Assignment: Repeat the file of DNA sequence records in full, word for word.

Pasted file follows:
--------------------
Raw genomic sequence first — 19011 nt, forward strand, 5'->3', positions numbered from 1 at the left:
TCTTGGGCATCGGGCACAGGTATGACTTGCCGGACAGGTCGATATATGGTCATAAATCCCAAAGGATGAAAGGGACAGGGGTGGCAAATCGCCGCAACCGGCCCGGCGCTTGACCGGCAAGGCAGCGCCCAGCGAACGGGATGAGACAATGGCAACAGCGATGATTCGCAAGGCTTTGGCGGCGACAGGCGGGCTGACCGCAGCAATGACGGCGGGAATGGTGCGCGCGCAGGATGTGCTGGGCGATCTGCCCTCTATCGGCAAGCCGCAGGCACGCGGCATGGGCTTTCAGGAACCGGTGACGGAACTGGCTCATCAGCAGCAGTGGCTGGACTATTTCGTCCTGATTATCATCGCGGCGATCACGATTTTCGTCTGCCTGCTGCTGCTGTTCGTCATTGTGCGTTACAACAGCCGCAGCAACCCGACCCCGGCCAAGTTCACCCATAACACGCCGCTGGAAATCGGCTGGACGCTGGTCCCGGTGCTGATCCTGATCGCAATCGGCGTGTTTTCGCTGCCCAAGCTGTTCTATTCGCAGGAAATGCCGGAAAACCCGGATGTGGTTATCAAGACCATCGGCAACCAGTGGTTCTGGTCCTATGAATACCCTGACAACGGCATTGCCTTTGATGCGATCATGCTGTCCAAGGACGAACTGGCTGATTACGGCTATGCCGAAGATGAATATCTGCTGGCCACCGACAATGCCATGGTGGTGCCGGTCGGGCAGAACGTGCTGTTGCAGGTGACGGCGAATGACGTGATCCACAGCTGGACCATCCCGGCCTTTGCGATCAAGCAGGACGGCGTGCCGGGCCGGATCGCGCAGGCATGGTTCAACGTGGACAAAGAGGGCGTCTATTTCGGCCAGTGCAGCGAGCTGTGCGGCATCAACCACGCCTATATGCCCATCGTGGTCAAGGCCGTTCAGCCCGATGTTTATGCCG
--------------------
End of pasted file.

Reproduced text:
Raw genomic sequence first — 19011 nt, forward strand, 5'->3', positions numbered from 1 at the left:
TCTTGGGCATCGGGCACAGGTATGACTTGCCGGACAGGTCGATATATGGTCATAAATCCCAAAGGATGAAAGGGACAGGGGTGGCAAATCGCCGCAACCGGCCCGGCGCTTGACCGGCAAGGCAGCGCCCAGCGAACGGGATGAGACAATGGCAACAGCGATGATTCGCAAGGCTTTGGCGGCGACAGGCGGGCTGACCGCAGCAATGACGGCGGGAATGGTGCGCGCGCAGGATGTGCTGGGCGATCTGCCCTCTATCGGCAAGCCGCAGGCACGCGGCATGGGCTTTCAGGAACCGGTGACGGAACTGGCTCATCAGCAGCAGTGGCTGGACTATTTCGTCCTGATTATCATCGCGGCGATCACGATTTTCGTCTGCCTGCTGCTGCTGTTCGTCATTGTGCGTTACAACAGCCGCAGCAACCCGACCCCGGCCAAGTTCACCCATAACACGCCGCTGGAAATCGGCTGGACGCTGGTCCCGGTGCTGATCCTGATCGCAATCGGCGTGTTTTCGCTGCCCAAGCTGTTCTATTCGCAGGAAATGCCGGAAAACCCGGATGTGGTTATCAAGACCATCGGCAACCAGTGGTTCTGGTCCTATGAATACCCTGACAACGGCATTGCCTTTGATGCGATCATGCTGTCCAAGGACGAACTGGCTGATTACGGCTATGCCGAAGATGAATATCTGCTGGCCACCGACAATGCCATGGTGGTGCCGGTCGGGCAGAACGTGCTGTTGCAGGTGACGGCGAATGACGTGATCCACAGCTGGACCATCCCGGCCTTTGCGATCAAGCAGGACGGCGTGCCGGGCCGGATCGCGCAGGCATGGTTCAACGTGGACAAAGAGGGCGTCTATTTCGGCCAGTGCAGCGAGCTGTGCGGCATCAACCACGCCTATATGCCCATCGTGGTCAAGGCCGTTCAGCCCGATGTTTATGCCG